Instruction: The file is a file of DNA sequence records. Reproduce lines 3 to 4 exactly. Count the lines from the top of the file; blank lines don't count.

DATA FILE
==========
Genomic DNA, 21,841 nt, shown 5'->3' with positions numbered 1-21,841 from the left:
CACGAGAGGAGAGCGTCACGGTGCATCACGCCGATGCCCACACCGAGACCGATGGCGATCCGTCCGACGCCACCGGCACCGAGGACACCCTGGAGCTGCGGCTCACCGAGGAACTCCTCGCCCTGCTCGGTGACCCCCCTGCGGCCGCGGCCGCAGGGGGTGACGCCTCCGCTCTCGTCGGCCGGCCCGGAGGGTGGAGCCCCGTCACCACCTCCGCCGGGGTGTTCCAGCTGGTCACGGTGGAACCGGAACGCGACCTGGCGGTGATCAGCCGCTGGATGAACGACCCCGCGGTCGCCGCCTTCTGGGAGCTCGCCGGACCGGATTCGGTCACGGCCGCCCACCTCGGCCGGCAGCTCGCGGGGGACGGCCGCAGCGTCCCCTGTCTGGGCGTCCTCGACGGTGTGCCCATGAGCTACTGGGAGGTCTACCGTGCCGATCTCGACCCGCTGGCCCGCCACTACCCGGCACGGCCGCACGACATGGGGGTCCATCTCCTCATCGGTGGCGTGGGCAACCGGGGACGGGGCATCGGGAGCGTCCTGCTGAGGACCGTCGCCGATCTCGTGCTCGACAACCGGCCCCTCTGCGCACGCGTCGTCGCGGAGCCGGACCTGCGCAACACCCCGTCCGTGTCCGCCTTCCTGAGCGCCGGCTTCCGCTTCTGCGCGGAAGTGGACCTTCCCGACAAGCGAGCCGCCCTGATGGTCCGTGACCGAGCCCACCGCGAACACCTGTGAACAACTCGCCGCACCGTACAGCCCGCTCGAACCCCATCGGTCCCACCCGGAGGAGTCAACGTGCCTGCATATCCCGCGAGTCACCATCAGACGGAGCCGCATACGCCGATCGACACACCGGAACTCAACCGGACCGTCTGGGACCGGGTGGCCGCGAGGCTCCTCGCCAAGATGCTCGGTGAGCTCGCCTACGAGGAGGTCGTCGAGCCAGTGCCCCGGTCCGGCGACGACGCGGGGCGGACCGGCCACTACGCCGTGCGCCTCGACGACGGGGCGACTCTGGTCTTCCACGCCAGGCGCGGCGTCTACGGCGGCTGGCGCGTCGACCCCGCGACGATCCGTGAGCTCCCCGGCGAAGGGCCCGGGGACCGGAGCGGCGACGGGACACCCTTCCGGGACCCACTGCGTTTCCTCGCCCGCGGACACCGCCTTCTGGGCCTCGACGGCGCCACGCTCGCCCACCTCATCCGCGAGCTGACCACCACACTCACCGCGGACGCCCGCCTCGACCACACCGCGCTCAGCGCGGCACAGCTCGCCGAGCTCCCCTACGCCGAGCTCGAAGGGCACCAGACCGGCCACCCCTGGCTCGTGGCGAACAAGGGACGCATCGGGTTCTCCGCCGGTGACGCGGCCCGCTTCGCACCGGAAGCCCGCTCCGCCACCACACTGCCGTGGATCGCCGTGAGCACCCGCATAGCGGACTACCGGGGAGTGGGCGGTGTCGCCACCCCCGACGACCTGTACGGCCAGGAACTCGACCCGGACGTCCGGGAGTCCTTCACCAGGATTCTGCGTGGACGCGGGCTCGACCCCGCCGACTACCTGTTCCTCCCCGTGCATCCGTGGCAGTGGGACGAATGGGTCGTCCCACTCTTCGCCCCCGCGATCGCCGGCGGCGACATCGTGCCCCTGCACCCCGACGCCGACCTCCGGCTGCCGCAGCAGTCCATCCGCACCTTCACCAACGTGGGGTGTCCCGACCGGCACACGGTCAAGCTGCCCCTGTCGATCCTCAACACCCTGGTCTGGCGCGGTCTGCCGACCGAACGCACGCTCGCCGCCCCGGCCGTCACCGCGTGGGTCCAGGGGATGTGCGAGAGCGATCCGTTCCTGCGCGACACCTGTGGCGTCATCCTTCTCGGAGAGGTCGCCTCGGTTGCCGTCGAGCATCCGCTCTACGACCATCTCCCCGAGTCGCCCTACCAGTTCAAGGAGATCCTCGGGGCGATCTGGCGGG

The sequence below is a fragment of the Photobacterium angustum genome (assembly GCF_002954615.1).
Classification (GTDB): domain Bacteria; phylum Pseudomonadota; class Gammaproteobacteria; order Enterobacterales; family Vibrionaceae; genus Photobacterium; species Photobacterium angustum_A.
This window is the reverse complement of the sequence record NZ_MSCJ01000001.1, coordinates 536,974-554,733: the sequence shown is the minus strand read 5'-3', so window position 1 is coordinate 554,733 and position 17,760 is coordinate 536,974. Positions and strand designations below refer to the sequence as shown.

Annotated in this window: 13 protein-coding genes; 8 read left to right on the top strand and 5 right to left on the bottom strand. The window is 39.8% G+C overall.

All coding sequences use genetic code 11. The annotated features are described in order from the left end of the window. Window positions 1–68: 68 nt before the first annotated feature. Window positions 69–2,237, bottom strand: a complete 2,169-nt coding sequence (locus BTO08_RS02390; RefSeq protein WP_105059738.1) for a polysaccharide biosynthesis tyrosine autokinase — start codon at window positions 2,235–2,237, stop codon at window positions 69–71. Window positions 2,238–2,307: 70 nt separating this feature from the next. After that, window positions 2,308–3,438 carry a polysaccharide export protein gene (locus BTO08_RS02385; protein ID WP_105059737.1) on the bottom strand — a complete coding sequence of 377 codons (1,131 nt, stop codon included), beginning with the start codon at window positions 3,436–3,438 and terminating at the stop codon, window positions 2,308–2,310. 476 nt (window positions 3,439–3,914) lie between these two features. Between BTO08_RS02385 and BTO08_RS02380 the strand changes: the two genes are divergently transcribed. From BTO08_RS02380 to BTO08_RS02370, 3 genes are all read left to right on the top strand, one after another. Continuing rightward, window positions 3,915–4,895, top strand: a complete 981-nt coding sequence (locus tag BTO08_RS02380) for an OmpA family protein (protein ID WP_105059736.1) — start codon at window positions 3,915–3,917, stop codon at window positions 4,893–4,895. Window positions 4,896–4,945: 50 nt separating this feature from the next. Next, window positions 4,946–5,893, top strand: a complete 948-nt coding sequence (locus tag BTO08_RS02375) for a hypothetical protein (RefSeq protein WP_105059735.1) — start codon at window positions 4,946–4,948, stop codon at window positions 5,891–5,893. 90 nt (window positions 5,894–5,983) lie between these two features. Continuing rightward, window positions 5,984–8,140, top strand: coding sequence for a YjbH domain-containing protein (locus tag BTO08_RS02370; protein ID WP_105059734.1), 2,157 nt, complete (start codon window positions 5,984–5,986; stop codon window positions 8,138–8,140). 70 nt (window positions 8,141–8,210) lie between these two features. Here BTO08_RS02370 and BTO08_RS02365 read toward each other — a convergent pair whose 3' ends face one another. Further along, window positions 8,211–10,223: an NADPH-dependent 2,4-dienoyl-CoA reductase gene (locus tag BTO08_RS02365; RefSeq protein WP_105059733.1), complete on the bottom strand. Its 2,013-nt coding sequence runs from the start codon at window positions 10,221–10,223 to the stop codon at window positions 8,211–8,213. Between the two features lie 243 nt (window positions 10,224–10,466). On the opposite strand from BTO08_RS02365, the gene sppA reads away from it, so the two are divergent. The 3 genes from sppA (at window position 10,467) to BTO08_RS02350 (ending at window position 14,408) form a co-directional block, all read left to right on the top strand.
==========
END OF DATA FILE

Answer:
The sequence below is a fragment of the Photobacterium angustum genome (assembly GCF_002954615.1).
Classification (GTDB): domain Bacteria; phylum Pseudomonadota; class Gammaproteobacteria; order Enterobacterales; family Vibrionaceae; genus Photobacterium; species Photobacterium angustum_A.